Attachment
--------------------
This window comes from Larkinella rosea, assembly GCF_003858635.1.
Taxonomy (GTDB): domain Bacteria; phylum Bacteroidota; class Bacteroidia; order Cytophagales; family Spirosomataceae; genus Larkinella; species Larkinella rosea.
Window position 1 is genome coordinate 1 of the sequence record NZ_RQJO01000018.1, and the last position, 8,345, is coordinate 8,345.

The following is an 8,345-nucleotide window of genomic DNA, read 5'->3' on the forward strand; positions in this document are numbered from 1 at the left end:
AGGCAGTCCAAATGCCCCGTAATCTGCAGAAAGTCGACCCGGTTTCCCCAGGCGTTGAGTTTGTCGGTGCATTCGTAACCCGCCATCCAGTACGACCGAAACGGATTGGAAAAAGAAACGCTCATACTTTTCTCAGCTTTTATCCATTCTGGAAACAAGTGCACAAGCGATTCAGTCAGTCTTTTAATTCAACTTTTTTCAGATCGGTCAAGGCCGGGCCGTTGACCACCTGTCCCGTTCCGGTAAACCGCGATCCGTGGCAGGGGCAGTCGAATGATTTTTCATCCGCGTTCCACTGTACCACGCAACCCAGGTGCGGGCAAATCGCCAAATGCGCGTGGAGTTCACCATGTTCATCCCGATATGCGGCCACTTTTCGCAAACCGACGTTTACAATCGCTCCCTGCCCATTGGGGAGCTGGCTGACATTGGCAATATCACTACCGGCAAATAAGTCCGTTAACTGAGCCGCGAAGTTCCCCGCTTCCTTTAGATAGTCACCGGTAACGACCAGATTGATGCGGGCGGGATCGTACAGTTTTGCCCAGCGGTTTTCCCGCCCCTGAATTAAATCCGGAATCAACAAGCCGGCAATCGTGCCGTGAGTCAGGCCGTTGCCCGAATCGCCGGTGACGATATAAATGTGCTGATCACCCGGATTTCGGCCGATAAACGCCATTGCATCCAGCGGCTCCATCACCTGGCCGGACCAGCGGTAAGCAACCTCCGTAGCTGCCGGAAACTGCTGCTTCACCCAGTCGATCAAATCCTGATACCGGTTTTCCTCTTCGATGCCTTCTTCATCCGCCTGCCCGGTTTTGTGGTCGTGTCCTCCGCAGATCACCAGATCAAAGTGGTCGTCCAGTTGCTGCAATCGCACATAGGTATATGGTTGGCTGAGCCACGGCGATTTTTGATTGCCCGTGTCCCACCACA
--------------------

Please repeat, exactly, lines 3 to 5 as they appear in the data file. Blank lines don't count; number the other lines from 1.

Window position 1 is genome coordinate 1 of the sequence record NZ_RQJO01000018.1, and the last position, 8,345, is coordinate 8,345.

The following is an 8,345-nucleotide window of genomic DNA, read 5'->3' on the forward strand; positions in this document are numbered from 1 at the left end:
AGGCAGTCCAAATGCCCCGTAATCTGCAGAAAGTCGACCCGGTTTCCCCAGGCGTTGAGTTTGTCGGTGCATTCGTAACCCGCCATCCAGTACGACCGAAACGGATTGGAAAAAGAAACGCTCATACTTTTCTCAGCTTTTATCCATTCTGGAAACAAGTGCACAAGCGATTCAGTCAGTCTTTTAATTCAACTTTTTTCAGATCGGTCAAGGCCGGGCCGTTGACCACCTGTCCCGTTCCGGTAAACCGCGATCCGTGGCAGGGGCAGTCGAATGATTTTTCATCCGCGTTCCACTGTACCACGCAACCCAGGTGCGGGCAAATCGCCAAATGCGCGTGGAGTTCACCATGTTCATCCCGATATGCGGCCACTTTTCGCAAACCGACGTTTACAATCGCTCCCTGCCCATTGGGGAGCTGGCTGACATTGGCAATATCACTACCGGCAAATAAGTCCGTTAACTGAGCCGCGAAGTTCCCCGCTTCCTTTAGATAGTCACCGGTAACGACCAGATTGATGCGGGCGGGATCGTACAGTTTTGCCCAGCGGTTTTCCCGCCCCTGAATTAAATCCGGAATCAACAAGCCGGCAATCGTGCCGTGAGTCAGGCCGTTGCCCGAATCGCCGGTGACGATATAAATGTGCTGATCACCCGGATTTCGGCCGATAAACGCCATTGCATCCAGCGGCTCCATCACCTGGCCGGACCAGCGGTAAGCAACCTCCGTAGCTGCCGGAAACTGCTGCTTCACCCAGTCGATCAAATCCTGATACCGGTTTTCCTCTTCGATGCCTTCTTCATCCGCCTGCCCGGTTTTGTGGTCGTGTCCTCCGCAGATCACCAGATCAAAGTGGTCGTCCAGTTGCTGCAATCGCACATAGGTATATGGTTGGCTGAGCCACGGCGATTTTTGATTGCCCGTGTCCCACCACA